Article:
When facing foreclosure, some people become complacent. Well aware that they are going to lose the house, they continue to hanging around, not willing to change their actions or circumstances. Essentially they’re just going to let it happen.
Perhaps you’ve found yourself in a similar situation. From the outside looking in, it may be difficult for others to understand what you’re going through. You may find the prospect of being displaced hard to swallow, and you’re limited options seem less than appealing.
It is sad to see people lose not only their home, but their self esteem and sense of community. The loss of the home to foreclosure is often driven by, or at least exaggerated by emotion, negatively affecting sound judgment. In this article we will explore behavior typical of complacency and what can be done to avoid it.
There are several factors that could lead to the unfortunate reality of having your home foreclosed on. Some are unavoidable while other may have been self-inflicted; and structural problems in the economy have negatively impacted more households than anyone could have predicted. Regardless of the cause of financial downfall, denial is definitely not the answer. In fact it will most definitely make matters worse.
As mentioned earlier, emotions can cloud rational thinking; contributing to an unfortunate pattern of disbelief. Not only do some people have difficulty accepting the possibility that they can be legally dispossessed of their property, but they also have difficulty accepting good advice on how to deal with it.
The fundamental reason why foreclosure happens is because an individual can no longer afford to keep the house, that is make mortgage payments. If a person feels as if they are struggling to own a home, it may be time to change strategies. Not to say that you should give up at the first sign of a financial instability. You should consider your options in the face of that situation, and be fully prepared to exercise them as necessary.
Most people don’t, and end up losing their homes. There’s a whole slew of negative consequences that can go along with that.
Every foreclosure-in-the-making will eventually reach a point of no return. That’s why it’s important to exercise any options you have as early as possible.
Here are some strategies that you could consider, rather than trying to hang on until the foreclosure is final:
Be realistic. When people experience financial difficulties, it’s common to believe that they’re only temporary. A lot of people are facing financial shocks that take them not months, but years to overcome. If your house has become an unsustainable expense, you must face the reality that you may no longer be able to afford to be a homeowner.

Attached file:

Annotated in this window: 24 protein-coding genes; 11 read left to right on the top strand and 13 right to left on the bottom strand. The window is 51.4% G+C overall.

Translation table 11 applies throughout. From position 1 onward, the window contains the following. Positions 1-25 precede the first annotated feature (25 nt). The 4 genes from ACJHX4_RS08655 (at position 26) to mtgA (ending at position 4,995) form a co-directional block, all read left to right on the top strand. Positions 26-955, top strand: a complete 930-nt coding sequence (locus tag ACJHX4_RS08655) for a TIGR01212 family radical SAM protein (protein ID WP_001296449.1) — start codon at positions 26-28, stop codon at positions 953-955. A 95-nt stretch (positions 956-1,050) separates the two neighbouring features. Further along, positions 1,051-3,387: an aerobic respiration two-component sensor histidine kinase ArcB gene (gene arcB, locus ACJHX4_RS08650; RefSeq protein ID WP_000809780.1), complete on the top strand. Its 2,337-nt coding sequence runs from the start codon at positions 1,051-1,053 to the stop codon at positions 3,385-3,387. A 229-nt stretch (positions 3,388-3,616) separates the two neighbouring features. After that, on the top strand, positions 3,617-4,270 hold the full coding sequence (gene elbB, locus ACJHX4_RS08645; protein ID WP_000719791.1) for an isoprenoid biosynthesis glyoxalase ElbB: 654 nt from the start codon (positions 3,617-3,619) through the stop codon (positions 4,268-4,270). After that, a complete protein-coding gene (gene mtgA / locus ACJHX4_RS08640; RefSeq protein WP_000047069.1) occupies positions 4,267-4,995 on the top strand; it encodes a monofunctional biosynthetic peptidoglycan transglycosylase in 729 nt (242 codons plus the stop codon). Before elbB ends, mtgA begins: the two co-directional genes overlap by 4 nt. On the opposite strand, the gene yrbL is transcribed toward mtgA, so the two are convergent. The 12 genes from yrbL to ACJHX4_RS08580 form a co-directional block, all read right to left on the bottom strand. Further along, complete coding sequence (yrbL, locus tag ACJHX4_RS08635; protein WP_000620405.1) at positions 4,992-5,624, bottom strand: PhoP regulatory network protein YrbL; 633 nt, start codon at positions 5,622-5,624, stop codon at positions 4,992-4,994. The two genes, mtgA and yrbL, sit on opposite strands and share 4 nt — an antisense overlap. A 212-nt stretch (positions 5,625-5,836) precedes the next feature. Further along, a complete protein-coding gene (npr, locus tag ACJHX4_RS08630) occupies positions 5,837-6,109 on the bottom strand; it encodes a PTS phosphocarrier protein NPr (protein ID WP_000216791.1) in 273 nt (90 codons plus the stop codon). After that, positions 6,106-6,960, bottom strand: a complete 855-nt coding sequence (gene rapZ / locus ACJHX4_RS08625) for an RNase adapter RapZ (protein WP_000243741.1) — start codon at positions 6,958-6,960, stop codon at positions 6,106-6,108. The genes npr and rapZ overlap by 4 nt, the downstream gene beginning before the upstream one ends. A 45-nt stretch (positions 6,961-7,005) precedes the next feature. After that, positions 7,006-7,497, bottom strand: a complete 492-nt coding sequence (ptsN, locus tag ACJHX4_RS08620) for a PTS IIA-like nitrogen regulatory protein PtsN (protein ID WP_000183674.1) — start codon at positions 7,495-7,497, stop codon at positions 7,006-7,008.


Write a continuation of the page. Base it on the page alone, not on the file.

Stay in control of your circumstances. Just because you’re going through a tough time financially, doesn’t mean that you’re without options. But time is a critical factor with almost all options. Set up short-term strategies to stay in the home, but attach time limits. If after three months or six months you’re still struggling to pay your mortgage, you should be prepared to relieve yourself of the home; making arrangements to sell the property.
Create an exit strategy. Get as much information on selling your property as you can get. That means getting a realistic assessment of what the property is likely to sell for. If you reach a point where selling the house is the only viable survival option, you’ll need to do it quickly. That means you’ll need a price it to sell. If you owe more on the house than it’s worth, talk to your lender about setting up a short sale. The more you do in advance, the easier it will be to act when the time comes.
Keep the house and property in good condition. This is easier said than done when money is tight. But you can keep the house clean, keep the lawn cut and hedges trimmed, keep excess stuff from accumulating around the house, and paint a room or two as necessary, at very little cost. This will make it much easier to sell when the time comes.
Focus on setting up your next move. By preparing an exit strategy before the sheriff comes knocking at your door, you enable yourself to make a more graceful departure. If you sell before your situation becomes desperate, you’ll have a better chance of preserving your credit, preserving your income options, and keeping your head clear so that you can maintain some form of forward motion. All of that is important – you’re not swearing off homeownership forever, you’re just abandoning the current effort, so that you’ll be in a better position to try again later.
What you’re trying to do, overall, is to avoid the type of crash-and-burn foreclosure situation that the majority of people experience. Rather than concentrating on saving your house, focus instead on salvaging whatever you can of your financial integrity apart from the house. Here is some of what you gain by selling your house rather than letting it go into foreclosure:
Foreclosure is an ugly situation, and so are the conditions that lead to it. But you don’t have to sit around like a helpless victim. You can almost certainly avoid being evicted from your home. The only way to do that is to act before the situation gets completely out of hand.
The loss of your house does not mean that your life is over. It just means you need to take a financial timeout, reorganize your finances, and then leap forward once again. That’s a lot more constructive than staying in the house waiting for a miracle.
If you’re facing foreclosure and need help, contact us! Smart Choice Real Estate Solutions specializes in foreclosure avoidance. We have the knowledge and resources to help you stop foreclosure before it becomes inevitable.
Based on the Article: https://outofyourrut.com/foreclosure-sitting-duck/
Elise is the blogger and Marketing Director for Smart Choice Real Estate Solutions. She resides in Denver with her husband and their rescue dog, Scout.